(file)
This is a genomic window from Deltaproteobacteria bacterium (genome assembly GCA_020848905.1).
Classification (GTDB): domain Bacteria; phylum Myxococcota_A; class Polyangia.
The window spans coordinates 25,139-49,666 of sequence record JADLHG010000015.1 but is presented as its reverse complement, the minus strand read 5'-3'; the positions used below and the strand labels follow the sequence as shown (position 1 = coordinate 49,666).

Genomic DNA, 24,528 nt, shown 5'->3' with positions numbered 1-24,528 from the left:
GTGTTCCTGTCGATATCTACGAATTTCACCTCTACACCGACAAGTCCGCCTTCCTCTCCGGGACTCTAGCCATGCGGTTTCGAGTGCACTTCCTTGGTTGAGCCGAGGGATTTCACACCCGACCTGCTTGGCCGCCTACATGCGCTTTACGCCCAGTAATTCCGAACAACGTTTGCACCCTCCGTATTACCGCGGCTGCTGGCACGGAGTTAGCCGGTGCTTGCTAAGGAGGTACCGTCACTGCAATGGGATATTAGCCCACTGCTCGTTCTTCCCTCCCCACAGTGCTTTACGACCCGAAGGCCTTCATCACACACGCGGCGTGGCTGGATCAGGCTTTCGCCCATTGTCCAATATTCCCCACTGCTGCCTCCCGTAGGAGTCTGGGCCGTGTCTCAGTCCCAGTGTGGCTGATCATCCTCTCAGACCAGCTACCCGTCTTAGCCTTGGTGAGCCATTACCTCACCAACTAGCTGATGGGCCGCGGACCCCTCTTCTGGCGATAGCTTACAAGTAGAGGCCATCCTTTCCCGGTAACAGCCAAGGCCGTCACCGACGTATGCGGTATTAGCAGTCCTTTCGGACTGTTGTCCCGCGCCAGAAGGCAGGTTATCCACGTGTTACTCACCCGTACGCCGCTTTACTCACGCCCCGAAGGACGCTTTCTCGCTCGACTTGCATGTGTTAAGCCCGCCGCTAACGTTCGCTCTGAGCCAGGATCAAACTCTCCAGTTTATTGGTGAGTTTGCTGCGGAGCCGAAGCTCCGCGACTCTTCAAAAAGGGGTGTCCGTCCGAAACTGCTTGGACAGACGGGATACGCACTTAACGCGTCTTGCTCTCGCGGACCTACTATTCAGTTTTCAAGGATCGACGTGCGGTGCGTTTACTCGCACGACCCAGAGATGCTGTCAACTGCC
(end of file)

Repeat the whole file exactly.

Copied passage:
This is a genomic window from Deltaproteobacteria bacterium (genome assembly GCA_020848905.1).
Classification (GTDB): domain Bacteria; phylum Myxococcota_A; class Polyangia.
The window spans coordinates 25,139-49,666 of sequence record JADLHG010000015.1 but is presented as its reverse complement, the minus strand read 5'-3'; the positions used below and the strand labels follow the sequence as shown (position 1 = coordinate 49,666).

Genomic DNA, 24,528 nt, shown 5'->3' with positions numbered 1-24,528 from the left:
GTGTTCCTGTCGATATCTACGAATTTCACCTCTACACCGACAAGTCCGCCTTCCTCTCCGGGACTCTAGCCATGCGGTTTCGAGTGCACTTCCTTGGTTGAGCCGAGGGATTTCACACCCGACCTGCTTGGCCGCCTACATGCGCTTTACGCCCAGTAATTCCGAACAACGTTTGCACCCTCCGTATTACCGCGGCTGCTGGCACGGAGTTAGCCGGTGCTTGCTAAGGAGGTACCGTCACTGCAATGGGATATTAGCCCACTGCTCGTTCTTCCCTCCCCACAGTGCTTTACGACCCGAAGGCCTTCATCACACACGCGGCGTGGCTGGATCAGGCTTTCGCCCATTGTCCAATATTCCCCACTGCTGCCTCCCGTAGGAGTCTGGGCCGTGTCTCAGTCCCAGTGTGGCTGATCATCCTCTCAGACCAGCTACCCGTCTTAGCCTTGGTGAGCCATTACCTCACCAACTAGCTGATGGGCCGCGGACCCCTCTTCTGGCGATAGCTTACAAGTAGAGGCCATCCTTTCCCGGTAACAGCCAAGGCCGTCACCGACGTATGCGGTATTAGCAGTCCTTTCGGACTGTTGTCCCGCGCCAGAAGGCAGGTTATCCACGTGTTACTCACCCGTACGCCGCTTTACTCACGCCCCGAAGGACGCTTTCTCGCTCGACTTGCATGTGTTAAGCCCGCCGCTAACGTTCGCTCTGAGCCAGGATCAAACTCTCCAGTTTATTGGTGAGTTTGCTGCGGAGCCGAAGCTCCGCGACTCTTCAAAAAGGGGTGTCCGTCCGAAACTGCTTGGACAGACGGGATACGCACTTAACGCGTCTTGCTCTCGCGGACCTACTATTCAGTTTTCAAGGATCGACGTGCGGTGCGTTTACTCGCACGACCCAGAGATGCTGTCAACTGCC